Within the parameters of this conference and its subsequent collective editorial ventures, it is not a question of determining literary texts’ place in therapeutic culture—thus instigating a static hierarchy of the type posed by many prior models of literature’s engagements with psychology—but rather of seeing the literary and the therapeutic as two intricated cultural environments, which have never ceased to actively forge one another. Situated at the epicenter of an ever-expanding therapeutic ethos, American literature provides a unique opportunity to interrogate this paradigm. For though notions of the improvement of the self via art was foundational to many aspects of the Victorian moral ethos, it has been in the modern United States—fueled by a unique mixture of capitalistic fervor, cultural optimism, and ideologies of autonomy—that the principle of literature as a curative technology has taken on its most radical forms. The mid nineteenth century has been chosen as this conference’s temporal starting point in order to encompass the immense shifts which occurred before, during and after the American Civil War (1861-1865) in literature’s perceived relations to therapeutic ideals.

The contemporary term “therapeutic culture,” forged in response to overly restrictive definitions of the sphere and influence of psychology, implies a recognition that the therapeutic may be conceived as an entire network of psychological practices and discourses with which the modern self interacts. As invited speakers Timothy Aubry and Trysh Travis have observed in their collection of essays Rethinking Therapeutic Culture: rather than being restricted to a set of curative or remedial strategies, the therapeutic “is best understood not merely as a healing technology, or even a zeitgeist, but rather as a culture, a complex web of shared assumptions, behaviors, and institutions that brings individuals together and shapes their values and ideals.”

It is this broader sense of the therapeutic that this conference seeks to explore. Questioning literary texts’ forceful influence in such a culture will thus encompass not merely the therapist’s couch or the psychiatric hospital, but also, and even above all, extra-institutional loci of psychotherapeutic activity.

For the interactions between therapeutic and literary cultures run the gamut from welcoming to violently antagonistic. These dynamics traverse a broad spectrum of clinical to non-clinical contexts. Moreover, African-American, Hispanic and Latinx, or queer literatures provide crucial insight into the way therapeutic outlooks have often been primarily accessible to, and weaponized by, privileged groups, rather than those struggling against inequities. In this way, this conference’s goal is to analyze not merely literature “as” therapy, or in its relation to historically privileged discourses such as psychoanalysis, but with regard to literary culture’s extensive interactions with therapeutic cultures as a whole, in a simultaneously transhistorical and transdiscursive perspective.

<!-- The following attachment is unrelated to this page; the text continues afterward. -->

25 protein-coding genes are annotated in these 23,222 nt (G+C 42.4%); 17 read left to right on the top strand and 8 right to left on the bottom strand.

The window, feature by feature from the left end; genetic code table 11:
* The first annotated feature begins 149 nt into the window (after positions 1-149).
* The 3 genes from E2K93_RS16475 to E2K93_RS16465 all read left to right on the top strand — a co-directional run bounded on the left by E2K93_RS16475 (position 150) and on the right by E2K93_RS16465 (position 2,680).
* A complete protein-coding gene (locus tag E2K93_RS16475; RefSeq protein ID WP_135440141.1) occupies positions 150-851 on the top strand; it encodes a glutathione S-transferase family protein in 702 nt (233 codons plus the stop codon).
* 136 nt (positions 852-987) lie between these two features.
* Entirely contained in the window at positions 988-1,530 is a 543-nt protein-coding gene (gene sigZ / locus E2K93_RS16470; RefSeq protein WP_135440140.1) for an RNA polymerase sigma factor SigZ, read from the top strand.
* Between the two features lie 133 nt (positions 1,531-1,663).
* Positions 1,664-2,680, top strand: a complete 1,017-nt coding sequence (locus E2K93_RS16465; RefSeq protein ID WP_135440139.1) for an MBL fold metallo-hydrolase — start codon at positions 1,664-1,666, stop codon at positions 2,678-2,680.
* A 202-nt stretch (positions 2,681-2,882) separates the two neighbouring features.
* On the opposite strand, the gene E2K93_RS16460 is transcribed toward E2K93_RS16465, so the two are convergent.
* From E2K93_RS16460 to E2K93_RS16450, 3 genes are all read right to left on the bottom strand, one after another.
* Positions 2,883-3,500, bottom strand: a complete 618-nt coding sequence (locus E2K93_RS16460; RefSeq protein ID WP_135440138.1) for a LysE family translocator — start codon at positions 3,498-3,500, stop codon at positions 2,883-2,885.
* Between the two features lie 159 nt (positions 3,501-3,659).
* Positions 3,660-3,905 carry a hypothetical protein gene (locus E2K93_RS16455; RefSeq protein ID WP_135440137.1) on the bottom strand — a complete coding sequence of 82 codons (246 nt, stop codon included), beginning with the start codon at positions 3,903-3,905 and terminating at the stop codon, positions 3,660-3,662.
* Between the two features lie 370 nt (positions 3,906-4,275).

Proposals for individual papers, joint panels, and roundtable discussions are invited on the following (non-exclusive) fields of enquiry:

  • the neglected ties between American literary texts and specific psychological disciplines, methods and protocols such as Cognitive Behavioral Therapies, Gestalt, or discourses like self-help
  • the shifting representations of psy cultures, sites, and professionals in American literary texts
  • the depiction of psychotherapy in American fiction, theatre, and poetics
  • literary authors’ engagement, in both autobiographical and fictionalized texts, with psychotherapeutic experience
  • therapeutic cultures’ contributions to the creation of new literary genres (such as the sanatorium novel)
  • re-readings or novel approaches to the interactions between literature and psychoanalysis, beyond more traditional theoretical frameworks
  • the increasingly widespread cultural trope in the United States and beyond of literature as a “healing” art, including the emergence of clinical practices such as bibliotherapy
  • the potential political and/or aesthetic risks of associating literature with therapeutic aims, both throughout American history and in the present moment
  • paradigms of reception and reader response to the blurring of boundaries between therapeutic and literary discourses

This brief list is merely indicative, and proposals will be considered across a wide range of subjects related to the ties between American literary and therapeutic cultures, in the broadest senses of both of these categories.

Proposals of 300 words maximum for individual papers, and 1000 words maximum for joint panels and roundtable discussions, should be sent for consideration before 31 January 2023 to the following address: nicholas.manning

If possible, and in order to help with the organisational logistics of the conference, please send a brief message to the same address to indicate your intention to submit a proposal at some time in the coming months.

A response as to the proposal’s acceptance will be given by February 15 2023.